Organize Your Highlights ✍️ — Wonder Tools

New ways to save things you want to remember, review and share

Welcome! Read on to discover how you can use digital highlighting sites and apps to more effectively save, remember and share things you read, listen to and watch. If someone forwarded this to you or you found it online, subscribe to join >5k free readers and get next Thursday’s post in your inbox.

You read thousands of words last week. How much of that do you remember? 🤔 By highlighting juicy tidbits, we make it easier for our future selves to return to — and reflect on — valuable passages. The highlighting tool I find most useful:

Readwise — The Master Tool for Highlighting

Readwise is my favorite tool for digital highlights. It serves as a repository for all my highlights from other services. I also use it to review, share and export highlights.

Readwise features 👍

  • Highlight online articles Install the Readwise browser extension for Chrome or Firefox. Then highlight anything you reading online, right-click, and select “Save Highlight to Readwise.” Or, if you have the Readwise app for iOS or Android, select any text on your phone and share it to Readwise.

  • Pull in ebook highlights Readwise can import all the highlights you’ve made in Kindle, Apple Books or Google Play Books. I like having access to all my favorite passages from across my ebooks in one place. You can add notes to any passage to add your own perspective to any highlight.

  • Pull in saved passages from read-it-later services like Instapaper and Pocket.

  • Grab highlights from print books Take a picture of a page in a book and then slide your finger over the text you want to digitize and save. If you’re on iOS and only read print books, I’d recommend Highlighted, detailed below.

  • Import highlights from many other apps, PDFs—even podcast highlights from the Airr app, described below.

What you can do with your saved highlights

  • Review your favorite passages Readwise can email you passages you’ve highlighted to reflect on. Or show you an assortment of past highlights on your phone. I like being able to search through sentences I’ve enjoyed in the past. You can also export them into your notes in Evernote, Notion or Roam.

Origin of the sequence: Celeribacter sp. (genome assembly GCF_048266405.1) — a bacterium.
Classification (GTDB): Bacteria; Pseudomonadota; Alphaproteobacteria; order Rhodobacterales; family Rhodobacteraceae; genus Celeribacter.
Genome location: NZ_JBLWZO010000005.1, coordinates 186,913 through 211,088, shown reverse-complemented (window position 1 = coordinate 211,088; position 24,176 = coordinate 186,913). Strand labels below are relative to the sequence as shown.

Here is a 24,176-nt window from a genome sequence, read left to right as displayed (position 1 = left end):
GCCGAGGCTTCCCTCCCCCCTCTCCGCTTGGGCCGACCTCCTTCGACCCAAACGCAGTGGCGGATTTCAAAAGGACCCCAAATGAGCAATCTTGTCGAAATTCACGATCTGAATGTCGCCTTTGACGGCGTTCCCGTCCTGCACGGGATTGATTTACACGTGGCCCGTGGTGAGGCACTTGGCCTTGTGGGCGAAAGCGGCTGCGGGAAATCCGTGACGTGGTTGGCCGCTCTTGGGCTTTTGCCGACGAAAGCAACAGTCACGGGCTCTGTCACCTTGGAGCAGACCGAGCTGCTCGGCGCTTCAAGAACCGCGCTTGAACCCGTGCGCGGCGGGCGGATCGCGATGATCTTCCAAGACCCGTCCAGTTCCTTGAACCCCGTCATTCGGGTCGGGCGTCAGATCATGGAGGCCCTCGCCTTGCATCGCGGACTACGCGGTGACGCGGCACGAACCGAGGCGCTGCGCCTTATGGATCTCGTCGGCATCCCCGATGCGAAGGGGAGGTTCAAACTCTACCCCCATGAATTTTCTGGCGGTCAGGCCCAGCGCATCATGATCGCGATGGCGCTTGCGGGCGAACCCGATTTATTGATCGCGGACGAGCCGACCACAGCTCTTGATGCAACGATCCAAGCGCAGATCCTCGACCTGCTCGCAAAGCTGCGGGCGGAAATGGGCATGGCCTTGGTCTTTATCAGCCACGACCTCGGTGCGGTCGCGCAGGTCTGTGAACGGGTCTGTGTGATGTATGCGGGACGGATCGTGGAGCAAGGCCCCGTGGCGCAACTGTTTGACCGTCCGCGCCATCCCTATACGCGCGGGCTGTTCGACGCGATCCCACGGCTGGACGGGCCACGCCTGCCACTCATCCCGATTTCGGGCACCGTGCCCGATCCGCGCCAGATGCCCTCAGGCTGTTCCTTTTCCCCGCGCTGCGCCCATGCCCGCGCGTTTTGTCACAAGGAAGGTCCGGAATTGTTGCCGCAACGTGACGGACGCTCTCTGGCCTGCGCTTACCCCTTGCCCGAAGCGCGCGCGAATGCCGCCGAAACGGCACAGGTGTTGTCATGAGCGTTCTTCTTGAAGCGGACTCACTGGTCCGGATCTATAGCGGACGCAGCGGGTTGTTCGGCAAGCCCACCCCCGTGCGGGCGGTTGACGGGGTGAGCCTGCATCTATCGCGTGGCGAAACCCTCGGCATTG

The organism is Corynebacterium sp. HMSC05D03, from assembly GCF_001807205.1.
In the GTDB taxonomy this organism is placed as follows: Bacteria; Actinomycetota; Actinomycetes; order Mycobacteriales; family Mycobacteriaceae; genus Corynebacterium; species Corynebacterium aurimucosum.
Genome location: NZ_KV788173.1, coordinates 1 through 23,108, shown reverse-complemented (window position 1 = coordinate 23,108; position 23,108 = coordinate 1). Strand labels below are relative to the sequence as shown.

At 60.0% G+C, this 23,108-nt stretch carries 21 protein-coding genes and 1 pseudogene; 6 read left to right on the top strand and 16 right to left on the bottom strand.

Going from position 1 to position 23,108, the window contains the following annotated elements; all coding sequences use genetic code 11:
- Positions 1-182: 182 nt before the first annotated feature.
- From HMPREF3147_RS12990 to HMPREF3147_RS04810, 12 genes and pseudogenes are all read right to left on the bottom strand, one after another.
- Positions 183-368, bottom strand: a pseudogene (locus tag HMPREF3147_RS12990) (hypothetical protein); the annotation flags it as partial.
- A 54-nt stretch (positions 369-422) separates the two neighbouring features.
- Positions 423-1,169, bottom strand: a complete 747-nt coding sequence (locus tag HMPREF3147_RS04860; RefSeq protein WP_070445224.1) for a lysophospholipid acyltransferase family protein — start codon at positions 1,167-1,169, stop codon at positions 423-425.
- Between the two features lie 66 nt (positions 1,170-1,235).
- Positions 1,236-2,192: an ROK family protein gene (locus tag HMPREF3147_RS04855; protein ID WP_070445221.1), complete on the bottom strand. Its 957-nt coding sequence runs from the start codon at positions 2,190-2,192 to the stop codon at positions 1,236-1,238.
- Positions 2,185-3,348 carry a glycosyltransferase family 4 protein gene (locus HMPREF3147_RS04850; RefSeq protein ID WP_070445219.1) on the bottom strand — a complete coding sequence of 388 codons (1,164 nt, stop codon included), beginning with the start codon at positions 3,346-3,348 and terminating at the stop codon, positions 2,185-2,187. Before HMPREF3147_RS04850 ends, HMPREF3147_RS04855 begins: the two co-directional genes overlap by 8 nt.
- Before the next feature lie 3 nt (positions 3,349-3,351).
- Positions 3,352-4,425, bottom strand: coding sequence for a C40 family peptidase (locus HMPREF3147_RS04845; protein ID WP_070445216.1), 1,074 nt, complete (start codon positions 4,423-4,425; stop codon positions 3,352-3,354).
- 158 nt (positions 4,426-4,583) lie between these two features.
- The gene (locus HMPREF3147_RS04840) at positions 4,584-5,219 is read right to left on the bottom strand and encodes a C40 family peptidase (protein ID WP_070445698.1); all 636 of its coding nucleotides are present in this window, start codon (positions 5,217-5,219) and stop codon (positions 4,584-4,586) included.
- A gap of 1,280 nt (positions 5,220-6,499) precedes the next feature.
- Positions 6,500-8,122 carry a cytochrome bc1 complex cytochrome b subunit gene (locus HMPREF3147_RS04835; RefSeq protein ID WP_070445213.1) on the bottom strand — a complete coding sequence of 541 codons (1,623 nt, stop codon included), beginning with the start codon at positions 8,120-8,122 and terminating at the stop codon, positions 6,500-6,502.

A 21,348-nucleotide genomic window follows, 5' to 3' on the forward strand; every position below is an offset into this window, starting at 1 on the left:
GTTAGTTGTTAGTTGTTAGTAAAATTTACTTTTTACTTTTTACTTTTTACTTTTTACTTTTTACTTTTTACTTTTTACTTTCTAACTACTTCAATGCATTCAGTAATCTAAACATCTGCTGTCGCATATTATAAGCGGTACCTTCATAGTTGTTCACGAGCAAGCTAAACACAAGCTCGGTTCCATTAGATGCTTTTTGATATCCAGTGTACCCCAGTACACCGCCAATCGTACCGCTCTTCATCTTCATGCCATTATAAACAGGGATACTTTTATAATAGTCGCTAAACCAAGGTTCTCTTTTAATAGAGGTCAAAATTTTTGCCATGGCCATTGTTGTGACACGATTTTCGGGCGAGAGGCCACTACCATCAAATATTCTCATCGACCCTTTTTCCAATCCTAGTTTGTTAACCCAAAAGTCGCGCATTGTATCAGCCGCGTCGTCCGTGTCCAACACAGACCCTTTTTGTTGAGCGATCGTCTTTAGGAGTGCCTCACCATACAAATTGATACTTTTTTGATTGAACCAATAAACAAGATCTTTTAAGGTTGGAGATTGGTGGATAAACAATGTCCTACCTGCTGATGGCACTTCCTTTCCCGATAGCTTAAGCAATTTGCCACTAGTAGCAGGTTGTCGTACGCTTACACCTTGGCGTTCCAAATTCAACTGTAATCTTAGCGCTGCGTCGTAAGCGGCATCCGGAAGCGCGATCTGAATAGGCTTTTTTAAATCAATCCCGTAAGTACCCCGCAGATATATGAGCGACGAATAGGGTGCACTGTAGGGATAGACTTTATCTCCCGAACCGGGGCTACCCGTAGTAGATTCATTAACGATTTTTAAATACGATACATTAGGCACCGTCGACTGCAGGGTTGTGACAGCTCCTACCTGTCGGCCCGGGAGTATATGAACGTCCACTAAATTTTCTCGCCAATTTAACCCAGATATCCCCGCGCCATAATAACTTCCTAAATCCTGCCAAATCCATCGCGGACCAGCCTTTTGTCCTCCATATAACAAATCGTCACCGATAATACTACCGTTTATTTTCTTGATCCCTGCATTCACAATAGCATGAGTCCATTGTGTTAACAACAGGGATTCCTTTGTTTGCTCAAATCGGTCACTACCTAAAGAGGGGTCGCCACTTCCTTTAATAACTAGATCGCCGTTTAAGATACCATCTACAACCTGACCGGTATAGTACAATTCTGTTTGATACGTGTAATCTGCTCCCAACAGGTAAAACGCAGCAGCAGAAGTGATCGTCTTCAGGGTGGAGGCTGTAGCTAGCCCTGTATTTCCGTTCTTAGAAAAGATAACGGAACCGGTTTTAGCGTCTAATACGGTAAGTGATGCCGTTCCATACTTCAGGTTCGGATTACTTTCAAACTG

Pricing: It’s free for 30 days to try out, then $4.50/month for basic features or $8/month for advanced features. If you’d prefer to avoid a new subscription, I’d recommend one of the apps below, all of which are free.


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Free new Readwise alternatives

Highlighted is a free iOS app that’s a good alternative to Readwise if all you want to do is save passages from print books. Snap a picture of a notable page, drag your finger across the sentences you like, and the words are magically saved.

The app collects all the passages you save from a particular book into a bundle that you can then export to use on your computer, print, or share with others. Note: Readwise also lets you save passages from print books, but Highlighted’s print book scanning works a bit better. Android users — go with Readwise’s app instead.

Eloquent is a simple, free Chrome extension useful for highlighting and taking notes on things you read online. Once installed, you can pop it out on the side of your browser whenever you want to highlight or make a note on something.

Unique features: ✨ Type special keywords— like /url — to insert the page link into your notes. Or type other keywords to insert a publication’s name or author. Bonus: use Eloquent to add time-coded notes on a YouTube video. 📺

Liner is a highlighting app that on Aug 5 added a great way to highlight YouTube videos. Here’s how that YouTube highlighting works.

Command app is a new iOS browser that lets you save Web highlights and sync them to Readwise, OneNote or Notion. I still prefer mobile Chrome or Safari.

Reading apps with built-in highlighting

Medium has an excellent highlighter that lets you save key passages, share them with others, and see what others have highlighted.

Instapaper has long been on my phone’s home screen. I use the bookmarklet on my laptop’s Web browser to save articles to read later in a clean view. It has its own highlighter. It also works well with Readwise, whose team recommends it.

Kindle I love the feel of print books. But I like being able to save highlights from ebooks. Having a collection of my favorite book passages is useful for learning, brainstorming, and sharing useful passages with colleagues and students.

Highlight Podcasts and Audio Books

Libby is what I use to listen to audio books from the library. It has a handy highlighting feature I began using this year to mark passages I wanted to hear again.

Airr lets you save memorable moments from podcasts. Free on iOS, Android waitlist. Here’s a podcast highlight made with Airr. I found it a little glitchy. I’m still happy using Castro for podcasts. Castro also lets you share audio 🎧 highlights like this.

P.S. Jumpstart your new project

Applications are now open for the 100-day, fully-online Journalism Creators Program I run at CUNY’s Newmark Grad School of Journalism. You’re invited to apply by Aug 29 to join our fall cohort.

p.s. If you missed last week’s post, I answered reader questions about creative ways to make a slideshow, build a quick site and avoid getting tempted by too many tools.

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